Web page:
Over and over again we've heard security vendors and government workers warn that hackers currently have the upper hand in their ongoing game of cat and mouse with the law enforcement agencies.
Big names like F-Secure, RSA and even the UK GCHQ have openly said, current privacy, geographical, political and even educational roadblocks mean that things are easier for the blackhats than the whitehats.
After all, what realistically can any law enforcement agency do when it links a cyber scam or black marketplace to a Russian or Chinese gang safely nestled in their extradition blocking homelands?
In these situations, the best companies can do is work to remotely take down the operation, either by working with local law enforcement to seize the servers or mount a sinkhole operations.
This tactic has been used to great effect by numerous companies, like Microsoft and Symantec which recently reported successfully taking down the Bamital botnet by seizing control of its command and control servers.
However, while a positive move on the part of Microsoft, these takedowns are only band-aids to the wider problem posed by cyber crime.
After all, as demonstrated by the recently resurrected Kelihos botnet, following the takedowns there's nothing really stopping the gangs moving on and starting another cyber scam.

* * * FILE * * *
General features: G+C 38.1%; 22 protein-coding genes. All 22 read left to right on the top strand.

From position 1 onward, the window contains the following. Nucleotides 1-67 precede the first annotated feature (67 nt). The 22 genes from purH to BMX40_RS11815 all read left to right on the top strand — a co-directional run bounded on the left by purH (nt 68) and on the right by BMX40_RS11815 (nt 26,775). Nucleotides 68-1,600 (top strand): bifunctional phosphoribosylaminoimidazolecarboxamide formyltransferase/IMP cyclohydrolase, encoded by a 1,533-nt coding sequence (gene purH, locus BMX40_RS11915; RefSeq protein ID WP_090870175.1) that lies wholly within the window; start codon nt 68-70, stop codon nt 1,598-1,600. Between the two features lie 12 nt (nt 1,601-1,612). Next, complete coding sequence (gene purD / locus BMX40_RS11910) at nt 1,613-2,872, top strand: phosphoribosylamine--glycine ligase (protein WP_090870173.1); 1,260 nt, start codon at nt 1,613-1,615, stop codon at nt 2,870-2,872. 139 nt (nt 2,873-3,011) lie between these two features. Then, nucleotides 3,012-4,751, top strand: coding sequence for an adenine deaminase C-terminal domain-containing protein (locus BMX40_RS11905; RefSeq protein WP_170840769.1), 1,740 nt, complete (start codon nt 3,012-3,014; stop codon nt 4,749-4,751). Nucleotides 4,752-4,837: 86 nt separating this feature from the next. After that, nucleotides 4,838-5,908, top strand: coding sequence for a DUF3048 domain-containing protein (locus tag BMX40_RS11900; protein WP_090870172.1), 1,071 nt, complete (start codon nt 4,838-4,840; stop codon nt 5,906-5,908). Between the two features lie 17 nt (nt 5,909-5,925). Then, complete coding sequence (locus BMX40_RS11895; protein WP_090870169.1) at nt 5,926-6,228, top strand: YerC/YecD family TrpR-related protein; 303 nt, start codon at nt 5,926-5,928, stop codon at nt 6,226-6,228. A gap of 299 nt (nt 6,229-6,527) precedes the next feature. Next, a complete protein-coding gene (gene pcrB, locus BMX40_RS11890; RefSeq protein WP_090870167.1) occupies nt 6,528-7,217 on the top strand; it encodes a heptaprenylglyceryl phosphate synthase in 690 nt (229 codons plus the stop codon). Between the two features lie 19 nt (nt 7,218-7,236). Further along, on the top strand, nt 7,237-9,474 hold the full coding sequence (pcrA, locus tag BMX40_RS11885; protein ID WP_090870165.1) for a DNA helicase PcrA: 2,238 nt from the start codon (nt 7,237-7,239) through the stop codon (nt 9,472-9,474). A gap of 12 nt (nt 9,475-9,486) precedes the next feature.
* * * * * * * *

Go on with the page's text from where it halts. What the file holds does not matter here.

For this reason, when law enforcement do catch one of the cyber bad guys, we expect them to keep pretty tight tabs on them, making sure they don't get the chance to restart their nefarious activities.
However, it seems we've been giving law enforcement a wee bit too much credit.
On Monday it came to light that the teenager author of the stolen credit card store GhostMarket, Nicohlas Webber, managed to not only get accepted into a prison IT class, but also hack into the prison's network.
Even more bewildering reports have emerged suggesting the teacher running the class was never made aware of the youth's criminal record - hence how he was able to get on a computer in the first place.
It seems evident that this embarrassing turn of events could have easily been avoided it law enforcement and the prison service had shared information with one another.
Luckily this fact isn't lost on government officials, with both the UK Cabinet Office and European Commission having introduced plans to increase information sharing between law enforcement, government and industry regarding cyber threats.
Here's hoping these policies are introduced sooner rather than later so we don't let more hacking masterminds continue their schemes from behind bars, otherwise what's the point in any of the activity to try and stop them?
Written by V3's Alastair Stevenson
Twitter handle: @Monkeyguru
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